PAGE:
The Agriculture Hall of Fame: Stories

The Agriculture Hall of Fame: Stories

by Andrew Malan Milward
     
 

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These powerful stories limn the complexities and dilemmas of life in Kansas, a state at "the center of the center of America," as a billboard in one story announces. Andrew Malan Milward explores the less visible aspects of the Kansas experience—where its agrarian past comes into conflict with the harsh present reality of drugs, fundamentalism, and corporatism

Overview

These powerful stories limn the complexities and dilemmas of life in Kansas, a state at "the center of the center of America," as a billboard in one story announces. Andrew Malan Milward explores the less visible aspects of the Kansas experience—where its agrarian past comes into conflict with the harsh present reality of drugs, fundamentalism, and corporatism, relegating its agrarian identity to museums and amusement parks.

Presented in a triptych, the stories in Milward's debut collection range across a varied terrain, from tumbledown rural barns to modern urban hospitals, revealing the secrets contained therein.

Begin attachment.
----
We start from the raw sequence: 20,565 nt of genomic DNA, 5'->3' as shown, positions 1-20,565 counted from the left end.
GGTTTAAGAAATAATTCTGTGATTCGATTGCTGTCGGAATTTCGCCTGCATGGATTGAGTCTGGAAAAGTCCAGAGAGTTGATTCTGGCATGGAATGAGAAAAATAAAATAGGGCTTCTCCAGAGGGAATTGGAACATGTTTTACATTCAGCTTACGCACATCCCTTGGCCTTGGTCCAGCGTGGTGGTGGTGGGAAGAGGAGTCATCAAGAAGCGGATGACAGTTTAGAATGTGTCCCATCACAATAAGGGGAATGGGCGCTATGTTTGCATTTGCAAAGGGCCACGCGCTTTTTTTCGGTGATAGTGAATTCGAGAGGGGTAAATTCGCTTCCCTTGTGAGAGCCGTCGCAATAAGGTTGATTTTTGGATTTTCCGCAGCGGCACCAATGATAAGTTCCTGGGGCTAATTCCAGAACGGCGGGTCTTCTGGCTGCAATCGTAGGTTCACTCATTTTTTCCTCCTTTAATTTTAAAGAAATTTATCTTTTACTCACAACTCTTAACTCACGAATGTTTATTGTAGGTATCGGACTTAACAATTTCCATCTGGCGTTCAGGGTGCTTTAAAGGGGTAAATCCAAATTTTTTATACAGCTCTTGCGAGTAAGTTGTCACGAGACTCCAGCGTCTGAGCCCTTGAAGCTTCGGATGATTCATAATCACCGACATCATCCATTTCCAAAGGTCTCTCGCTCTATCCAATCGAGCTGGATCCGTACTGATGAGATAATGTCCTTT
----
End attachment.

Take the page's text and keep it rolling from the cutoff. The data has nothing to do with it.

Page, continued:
Editorial Reviews

Publishers Weekly
The 10 gorgeous stories that make up this Juniper Prize-winning debut collection from Milward, a Kansas native and Iowa M.F.A. graduate, offer unique glimpses into Midwestern calamities and the folks who find themselves affected by them. Set in Kansas, these sensitively painted tales collectively evoke the prairie life in shades of gray, with the characters becoming the only splashes of color on a purposefully muted canvas. Two sons struggle to lessen the gap between their young lives and that of their father, an emotionally scarred man who retreats to his barn to recall better days, in “Quail Haven, 1989.” The title story beautifully marries the hopes and delicacies of animal husbandry with the impermanence and sadness of life and love. Elsewhere, two Wichita State college buddies wistfully reunite as adults, in “John” and a brother struggles to make peace with a sister navigating a terminal disease in the crushingly poignant “The Cure for Cancer.” In the moving “Ulysses,” donating blood floods the narrator’s mind with memories of his childhood friend, a fat, sensitive boy “who was sick with diabetes and had to prick his fingers a dozen times a day.” Ulysses is both the boy’s name and the town’s, and Milward in this brief story effortlessly distills so many of the traumas of youth. In Milward’s world, there’s nary a sunny sky in sight, with characters who are “all reversed in some ways, our lives shading backwards like the shadows on the moon.” But this gloominess is greatly buoyed by the author’s poetic prose and a pitch-perfect eye for detail, resulting in one tender, tragic portrait after another. (June)

Product Details

ISBN-13:
9781558499485
Publisher:
University of Massachusetts Press
Publication date:
05/31/2012
Series:
Juniper Prize for Fiction
Pages:
160
Product dimensions:
6.00(w) x 9.00(h) x (d)

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